The launch of Xbox 360’s Game Room was more of a sputter than a rousing success. They fixed the “Can’t load the service” issue, but as of this writing, leaderboards are still not fully working, challenges can’t be sent out properly, and I’m getting some really weird “now you see them, now you don’t” issues with the room items. The items appear and disappear, won’t let you place them in every theme room, and specific theme items can’t be placed in what would be their matching room counterparts.

I really hope an update comes soon.

That said, now that I’ve seen the service in action, I can make comparisons. This is the Steam service for retro console and arcade games. I grew up on this stuff, and it takes me back. One of my favorite features is actally placing a number of arcades in a room. Those who grew up in the arcades know those ambient hums and beeps that built up into a symphony of digital music. It’s a cool effect, and it made me dewy-eyed and nostalgic.

I bought a few games: Adventure, Combat, and Yar’s Revenge for the Atari 2600, and Crystal Castles for the arcade. The emulation is spot-on, complete with visual modes to make games look like they’ve had some of that worn in look of older titles. I don’t think I’ll use it, but it’s neat to look at for a moment.

My only real issue is Crystal Castles. It was originally a trackball game, and they didn’t not configure the controller for an analog controller. As a result, I feel like I’m drunk in playing it (minus the nausea), and it was killing me more than bad luck with an enemy. It’s a shame as I really like that game.

Intellivision titles are going to be tricky. Pressing start to activate the number pad was done in real-time on the original system, as it is here, but there’s a big difference in clicking a button with an overlay, to calling up a menu and having to cycle through the numbers to hit the appropriate key. I have a feeling fast action games that utilize a lot of buttons are going to be a nightmare. I would expect games like Thunder Castle and Night Stalker to be more easily playable, though, due to their lack of reliance on the keypad.

The arcade is neat, and has an easy interface. The service and game packs are free (which look to include room themes in those packs), and if you buy a game on release day, then you get the game’s “mascot” for free. Mascots are essentially like characters from the game that run around the arcade to add some ambiance. Four games means four mascots for me, and I’m not going to lie in saying that seeing the Adventure dragon tooling around my arcade doesn’t fill me with a sense of glee (I love my dragon).

The service is multi-player to an extent. Players can issue high score challenges to each other, and visit each other’s arcade to play people’s respective libraries. I made my girlfriend create her own arcade to see how this works, as no one else has added anything to theirs. When you start, you get 20 tokens. It takes 5 to play a game. Every time someone visits your arcade, you get a free token, so the more visits you get, the more token you get to play in the showroom or at a friend’s arcade.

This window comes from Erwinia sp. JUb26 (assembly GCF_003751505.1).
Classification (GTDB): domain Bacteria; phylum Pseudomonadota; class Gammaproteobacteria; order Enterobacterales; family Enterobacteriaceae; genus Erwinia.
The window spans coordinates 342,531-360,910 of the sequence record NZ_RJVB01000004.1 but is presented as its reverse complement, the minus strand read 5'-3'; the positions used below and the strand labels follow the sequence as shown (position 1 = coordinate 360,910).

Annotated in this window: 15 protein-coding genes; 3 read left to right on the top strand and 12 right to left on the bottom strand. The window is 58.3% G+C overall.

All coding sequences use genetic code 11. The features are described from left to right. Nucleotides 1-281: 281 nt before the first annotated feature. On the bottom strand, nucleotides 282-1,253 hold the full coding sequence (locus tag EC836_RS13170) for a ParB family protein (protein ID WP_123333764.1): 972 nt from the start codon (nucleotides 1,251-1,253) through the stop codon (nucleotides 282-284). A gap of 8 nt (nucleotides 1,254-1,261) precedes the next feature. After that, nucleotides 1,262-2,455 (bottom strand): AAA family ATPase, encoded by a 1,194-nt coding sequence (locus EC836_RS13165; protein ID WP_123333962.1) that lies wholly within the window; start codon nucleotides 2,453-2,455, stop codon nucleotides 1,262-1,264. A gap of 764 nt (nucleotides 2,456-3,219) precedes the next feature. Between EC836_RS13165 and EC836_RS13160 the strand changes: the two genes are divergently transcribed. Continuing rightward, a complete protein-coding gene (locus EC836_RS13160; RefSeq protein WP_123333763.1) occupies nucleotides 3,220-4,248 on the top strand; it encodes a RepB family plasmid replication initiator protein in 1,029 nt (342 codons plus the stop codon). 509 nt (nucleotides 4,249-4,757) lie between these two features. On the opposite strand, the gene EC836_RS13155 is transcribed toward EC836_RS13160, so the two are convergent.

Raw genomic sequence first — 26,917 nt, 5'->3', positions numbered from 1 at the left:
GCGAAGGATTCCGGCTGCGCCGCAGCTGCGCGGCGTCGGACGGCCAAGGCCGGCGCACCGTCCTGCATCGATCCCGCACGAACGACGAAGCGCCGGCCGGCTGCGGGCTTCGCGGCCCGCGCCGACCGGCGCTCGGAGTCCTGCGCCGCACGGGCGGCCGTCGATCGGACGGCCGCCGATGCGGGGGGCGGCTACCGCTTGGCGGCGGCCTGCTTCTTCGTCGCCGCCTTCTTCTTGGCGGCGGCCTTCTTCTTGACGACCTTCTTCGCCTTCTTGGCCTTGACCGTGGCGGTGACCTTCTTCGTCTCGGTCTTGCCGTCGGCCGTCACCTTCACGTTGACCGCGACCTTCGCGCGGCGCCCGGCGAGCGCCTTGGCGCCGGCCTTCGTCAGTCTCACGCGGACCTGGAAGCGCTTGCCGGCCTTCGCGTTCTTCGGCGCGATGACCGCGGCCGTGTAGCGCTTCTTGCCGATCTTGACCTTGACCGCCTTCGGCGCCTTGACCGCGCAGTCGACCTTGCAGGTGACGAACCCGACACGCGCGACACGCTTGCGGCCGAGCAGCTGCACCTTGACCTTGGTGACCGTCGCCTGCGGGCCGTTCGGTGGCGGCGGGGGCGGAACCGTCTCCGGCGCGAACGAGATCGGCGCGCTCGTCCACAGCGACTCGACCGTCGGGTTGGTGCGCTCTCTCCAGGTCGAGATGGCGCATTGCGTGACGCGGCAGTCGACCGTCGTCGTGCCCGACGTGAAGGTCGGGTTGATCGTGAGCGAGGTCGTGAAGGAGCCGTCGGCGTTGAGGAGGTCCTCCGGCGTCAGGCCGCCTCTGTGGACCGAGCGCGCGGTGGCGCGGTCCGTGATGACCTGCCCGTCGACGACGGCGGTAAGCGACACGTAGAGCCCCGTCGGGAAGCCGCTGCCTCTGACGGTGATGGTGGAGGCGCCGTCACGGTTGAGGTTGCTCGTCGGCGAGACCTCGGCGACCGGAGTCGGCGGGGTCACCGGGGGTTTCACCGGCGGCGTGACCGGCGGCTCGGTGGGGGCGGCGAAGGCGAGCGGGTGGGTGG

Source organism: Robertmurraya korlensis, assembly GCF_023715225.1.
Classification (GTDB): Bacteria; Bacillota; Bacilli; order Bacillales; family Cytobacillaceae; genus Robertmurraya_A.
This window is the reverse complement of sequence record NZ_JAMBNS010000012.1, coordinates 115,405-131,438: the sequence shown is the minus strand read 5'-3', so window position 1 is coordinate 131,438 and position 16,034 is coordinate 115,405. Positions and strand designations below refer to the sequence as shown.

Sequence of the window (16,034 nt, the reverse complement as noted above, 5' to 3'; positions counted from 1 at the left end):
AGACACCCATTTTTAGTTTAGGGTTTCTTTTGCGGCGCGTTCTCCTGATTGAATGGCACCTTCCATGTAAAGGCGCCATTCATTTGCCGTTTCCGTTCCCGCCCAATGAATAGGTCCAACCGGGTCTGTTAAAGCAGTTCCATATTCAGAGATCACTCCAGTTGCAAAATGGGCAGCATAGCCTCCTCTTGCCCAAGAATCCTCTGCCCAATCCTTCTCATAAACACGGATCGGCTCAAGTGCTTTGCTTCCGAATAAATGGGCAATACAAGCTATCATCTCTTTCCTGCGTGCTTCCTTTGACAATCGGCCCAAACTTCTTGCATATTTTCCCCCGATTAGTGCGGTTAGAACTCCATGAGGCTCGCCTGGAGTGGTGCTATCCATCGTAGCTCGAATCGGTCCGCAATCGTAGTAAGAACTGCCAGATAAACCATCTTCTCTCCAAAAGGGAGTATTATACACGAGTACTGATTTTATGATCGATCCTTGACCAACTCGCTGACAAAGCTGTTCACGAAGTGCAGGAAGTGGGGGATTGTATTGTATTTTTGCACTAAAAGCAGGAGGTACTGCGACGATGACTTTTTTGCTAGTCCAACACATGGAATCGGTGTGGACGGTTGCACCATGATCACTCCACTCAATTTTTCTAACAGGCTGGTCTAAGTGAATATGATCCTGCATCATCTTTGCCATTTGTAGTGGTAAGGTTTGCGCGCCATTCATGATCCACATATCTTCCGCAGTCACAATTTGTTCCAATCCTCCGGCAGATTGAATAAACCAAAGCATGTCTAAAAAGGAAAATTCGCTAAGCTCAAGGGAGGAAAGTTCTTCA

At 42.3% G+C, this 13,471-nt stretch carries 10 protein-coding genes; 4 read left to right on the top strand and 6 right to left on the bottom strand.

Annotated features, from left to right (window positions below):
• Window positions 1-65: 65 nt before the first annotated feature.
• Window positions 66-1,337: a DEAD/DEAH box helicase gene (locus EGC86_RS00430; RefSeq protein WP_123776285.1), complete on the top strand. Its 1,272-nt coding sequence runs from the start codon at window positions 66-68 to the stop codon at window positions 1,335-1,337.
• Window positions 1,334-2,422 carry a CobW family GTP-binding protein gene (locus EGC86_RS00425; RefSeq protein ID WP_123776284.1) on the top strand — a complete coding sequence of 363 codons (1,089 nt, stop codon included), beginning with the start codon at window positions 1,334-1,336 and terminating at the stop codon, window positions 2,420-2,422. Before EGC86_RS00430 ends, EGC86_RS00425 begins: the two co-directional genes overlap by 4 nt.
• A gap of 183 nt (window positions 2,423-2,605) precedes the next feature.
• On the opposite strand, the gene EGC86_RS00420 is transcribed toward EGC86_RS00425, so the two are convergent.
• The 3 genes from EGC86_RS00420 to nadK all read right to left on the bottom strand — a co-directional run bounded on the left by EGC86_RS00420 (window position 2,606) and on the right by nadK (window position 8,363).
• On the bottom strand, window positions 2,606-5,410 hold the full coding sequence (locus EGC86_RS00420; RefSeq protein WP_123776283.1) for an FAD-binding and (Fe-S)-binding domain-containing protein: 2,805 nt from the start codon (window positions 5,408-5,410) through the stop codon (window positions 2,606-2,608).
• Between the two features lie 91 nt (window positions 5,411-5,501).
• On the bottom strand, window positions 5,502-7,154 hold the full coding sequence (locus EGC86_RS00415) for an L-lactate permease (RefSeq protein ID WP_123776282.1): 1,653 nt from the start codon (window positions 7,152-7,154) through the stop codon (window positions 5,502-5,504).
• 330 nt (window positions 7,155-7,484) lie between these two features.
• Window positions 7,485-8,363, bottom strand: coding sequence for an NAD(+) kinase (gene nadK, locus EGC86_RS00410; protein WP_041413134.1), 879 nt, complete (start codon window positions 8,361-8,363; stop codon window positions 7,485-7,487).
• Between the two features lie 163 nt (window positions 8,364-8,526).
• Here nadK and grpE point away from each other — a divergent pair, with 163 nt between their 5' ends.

The showroom is where all of the available games are present. You can demo each game once for free, which is helpful, because some games haven’t aged well, or just aren’t good titles. Don’t let the primitive nature of these early games scare you off. Some of these are real gems, and while the gameplay is very simplistic in comparison to today’s games, they still have an addictive charm factor to them.

There’s are also achievements (overall for the service, not each individual game), though all games have medal for survival times, time played, and high scores. The high scores can be sent to a leaderboard, which is great as back then, your point tallies did the talking for you, and you needed a camera as a record to show your skills… before the system’s power was cut off. Getting medals also makes your avatar go up in levels, so it’s like an RPG for being an arcade bad-ass. Again, that pleases me.

Game Room’s start could have gone better. I’m certain that other companies and possibly systems will make their appearances and flesh out the experience (Atari, Intellivison, and Konami are the only ones represented now). Once Capcom, Sega, Namco, Activision, Tecmo and others hit the service, I think the variety and quality will improve. But they have to work out these bugs soon, as it’s really dampening the experience.

With 1,000 promised games over the next 3 years (an average of 6-7 games a week), Game Room should easily catch up to and likely surpass what is available for the Wii’s Virtual Console. Hopefully, this will be a wake-up call for Nintendo to quit dragging their feet with their own service and start releasing games at a less, well, near non-existent pace like they have been for the last two years.

This is definitely for old-school gamers, or a solid history lesson for those who just want to see what the big deal was about with pre-NES games.

I will definitely pick up Q*Bert and Pitfall! should they become available, and feel free to visit my arcade and play whatever.

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Filed under: atari gamingclassic gaminggame roomxbla gamingxbox 360 gaming